Before COVID-19, dermatologists ranked among the least likely physicians to use telemedicine. An international survey1 of 1,392 physicians showed that, pre-pandemic, dermatologists saw only 5% of their patients via telemedicine, the lowest percentage among the eight specialties surveyed. However, pandemic-related decreases in patient volume averaging 50% by April and the clear need to find ways to provide non-emergency healthcare services when state governments mandated once closures made the shift from in-office to online practice a priority, if not a necessity.
Many dermatologists caught up quickly, learning valuable lessons along the way. At the pandemic’s peak, dermatologists saw 57% of their patients remotely, a level commensurate with that of other specialties, according to the survey.1 “Telemedicine has been a complete lifesaver,” says Joel Schlessinger, M.D. Dr. Schlessinger, an Omaha, Nebraska-based board-certified dermatologist and cosmetic surgeon and CEO of LovelySkin.
One of the drivers for that dramatic uptick came from the federal government and various insurers who began waiving restrictions on telemedicine in mid-March to encourage quick adoption by healthcare providers.
“That’s exactly what we did,” says Adam Friedman, M.D., professor and interim chair of dermatology, George Washington School of Medicine and Health Sciences. “It’s very hard to make such a pivotal change in one’s practice. But we did a pretty good job.” Schlessinger adds that, with the help of his practice’s electronic medical records (EMR) vendor, Nextech, “We were up and running for telemedicine within three days of asking them about it.”
Offering telemedicine is one thing; optimizing it is another. First, Dr. Friedman’s practice got Zoom (Zoom Video Communications) licenses for all its team members, including residents. “It was a learn-as-you-go approach. We learned a lot of simple things that enhanced the experience, ensured timeliness and got the most out of telemedicine as we went along,” he says. Initially, Dr. Friedman’s patients were reluctant. “This is something completely new to these patients — especially in certain populations who don’t have technology literacy or access to technology.”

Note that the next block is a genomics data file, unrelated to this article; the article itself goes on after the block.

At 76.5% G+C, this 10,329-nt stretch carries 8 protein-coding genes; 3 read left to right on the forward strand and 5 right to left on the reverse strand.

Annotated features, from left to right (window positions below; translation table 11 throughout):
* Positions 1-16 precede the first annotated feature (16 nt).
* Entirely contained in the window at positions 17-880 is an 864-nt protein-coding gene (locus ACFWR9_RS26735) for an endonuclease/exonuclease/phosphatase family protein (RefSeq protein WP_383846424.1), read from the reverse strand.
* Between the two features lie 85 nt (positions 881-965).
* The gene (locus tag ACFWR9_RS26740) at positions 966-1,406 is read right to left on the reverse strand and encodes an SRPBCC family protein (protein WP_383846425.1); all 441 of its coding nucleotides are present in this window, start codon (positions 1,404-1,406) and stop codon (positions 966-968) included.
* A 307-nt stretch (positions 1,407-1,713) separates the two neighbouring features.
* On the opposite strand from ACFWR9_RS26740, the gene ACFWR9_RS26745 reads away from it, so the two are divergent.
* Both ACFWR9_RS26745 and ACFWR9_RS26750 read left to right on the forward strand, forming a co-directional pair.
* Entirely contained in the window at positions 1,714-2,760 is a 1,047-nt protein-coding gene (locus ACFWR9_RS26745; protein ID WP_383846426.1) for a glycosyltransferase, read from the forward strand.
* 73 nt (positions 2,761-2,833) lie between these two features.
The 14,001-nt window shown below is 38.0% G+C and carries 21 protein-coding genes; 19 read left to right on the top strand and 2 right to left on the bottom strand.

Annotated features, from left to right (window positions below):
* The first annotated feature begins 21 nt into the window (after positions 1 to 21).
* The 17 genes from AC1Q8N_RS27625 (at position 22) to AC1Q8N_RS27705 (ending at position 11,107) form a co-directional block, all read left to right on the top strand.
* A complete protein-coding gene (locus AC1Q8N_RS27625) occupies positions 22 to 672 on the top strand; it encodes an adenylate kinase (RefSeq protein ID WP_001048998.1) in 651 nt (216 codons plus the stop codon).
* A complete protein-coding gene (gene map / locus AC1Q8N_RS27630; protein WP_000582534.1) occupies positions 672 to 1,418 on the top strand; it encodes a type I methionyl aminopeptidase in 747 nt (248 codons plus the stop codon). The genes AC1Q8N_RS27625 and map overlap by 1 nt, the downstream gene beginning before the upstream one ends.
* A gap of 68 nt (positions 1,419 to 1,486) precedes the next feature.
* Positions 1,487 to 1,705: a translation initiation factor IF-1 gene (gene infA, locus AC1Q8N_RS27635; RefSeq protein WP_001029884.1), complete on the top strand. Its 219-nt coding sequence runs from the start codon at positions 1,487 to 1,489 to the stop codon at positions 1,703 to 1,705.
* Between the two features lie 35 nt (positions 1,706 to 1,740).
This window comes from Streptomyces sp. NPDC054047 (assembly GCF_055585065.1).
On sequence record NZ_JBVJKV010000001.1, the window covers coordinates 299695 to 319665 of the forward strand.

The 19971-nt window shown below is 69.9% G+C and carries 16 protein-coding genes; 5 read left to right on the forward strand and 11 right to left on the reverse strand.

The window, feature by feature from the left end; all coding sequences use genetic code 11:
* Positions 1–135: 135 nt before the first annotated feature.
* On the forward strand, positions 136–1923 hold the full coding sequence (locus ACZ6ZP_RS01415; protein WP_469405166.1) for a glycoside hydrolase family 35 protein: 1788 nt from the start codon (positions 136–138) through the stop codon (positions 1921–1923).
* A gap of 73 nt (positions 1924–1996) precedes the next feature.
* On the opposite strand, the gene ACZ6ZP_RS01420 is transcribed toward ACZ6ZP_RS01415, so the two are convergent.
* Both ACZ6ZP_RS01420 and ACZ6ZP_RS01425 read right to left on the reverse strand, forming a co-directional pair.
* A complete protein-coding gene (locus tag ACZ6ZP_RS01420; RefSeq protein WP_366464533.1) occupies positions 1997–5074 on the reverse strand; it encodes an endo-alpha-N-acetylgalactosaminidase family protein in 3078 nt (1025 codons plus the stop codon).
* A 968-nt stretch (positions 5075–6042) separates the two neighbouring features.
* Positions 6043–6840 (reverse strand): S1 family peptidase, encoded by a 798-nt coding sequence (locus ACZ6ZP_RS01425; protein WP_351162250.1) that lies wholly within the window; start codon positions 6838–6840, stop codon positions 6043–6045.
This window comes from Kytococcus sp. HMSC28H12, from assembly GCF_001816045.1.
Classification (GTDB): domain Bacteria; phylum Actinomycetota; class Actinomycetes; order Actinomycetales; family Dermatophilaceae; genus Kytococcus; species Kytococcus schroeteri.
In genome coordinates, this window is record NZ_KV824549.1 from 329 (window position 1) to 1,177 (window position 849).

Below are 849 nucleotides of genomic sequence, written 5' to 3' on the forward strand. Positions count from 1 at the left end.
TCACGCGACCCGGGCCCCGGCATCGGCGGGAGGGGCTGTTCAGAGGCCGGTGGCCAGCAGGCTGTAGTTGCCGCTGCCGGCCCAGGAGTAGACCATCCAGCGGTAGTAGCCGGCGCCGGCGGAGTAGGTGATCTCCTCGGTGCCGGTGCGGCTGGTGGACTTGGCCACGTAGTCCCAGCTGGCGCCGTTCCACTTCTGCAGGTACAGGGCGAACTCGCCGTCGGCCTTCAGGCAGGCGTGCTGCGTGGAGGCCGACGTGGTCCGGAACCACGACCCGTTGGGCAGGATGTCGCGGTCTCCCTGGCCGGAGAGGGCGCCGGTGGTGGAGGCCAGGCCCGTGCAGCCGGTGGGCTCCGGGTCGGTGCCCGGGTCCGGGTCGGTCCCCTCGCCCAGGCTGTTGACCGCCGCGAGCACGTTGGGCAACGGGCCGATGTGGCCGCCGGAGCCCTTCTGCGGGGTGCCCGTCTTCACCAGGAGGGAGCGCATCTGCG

To address that, Dr. Friedman’s schedulers use a script to help “sell” telemedicine. If a patient doesn’t understand the process, a staff member walks them through a typical telehealth appointment and explains how patient safety and information security are maintained.
Still, glitches persist. For example, when a patient schedules a telehealth visit, a staff member immediately sends a detailed email explaining how to download and use Zoom. “They’re given all the information,” Dr. Friedman says. “But we found that, when you get to the time of the visit, the patient says, ‘What’s Zoom?’”
To address that, staff members now call patients at least five minutes pre-appointment to confirm that they have the necessary information, are comfortable with the technology and are in a Zoom-friendly setting. “Lighting, location and how you hold your tablet or device can make or break the visit in terms of being able to see,” he says.
The prep call — and an illustrated best-practices patient handout — are game changers, says Dr. Friedman. “We can move very fast, instead of spending half the visit trying to get patients on Zoom.”
Granted, telemedicine cannot fully replace seeing patients in-office, say Dr. Friedman and Dr. Schlessinger.
“It took a while to become efficient in telemedicine,” says Dr. Schlessinger. “It was never as efficient as seeing the patient in the office, frankly.” For example, if the doctor identifies a suspicious mole during a telemedicine visit, the patient will need a second in-office visit for evaluation of the mole. Previously, that would have been addressed in a single appointment. The time required for this two-step process creates severe…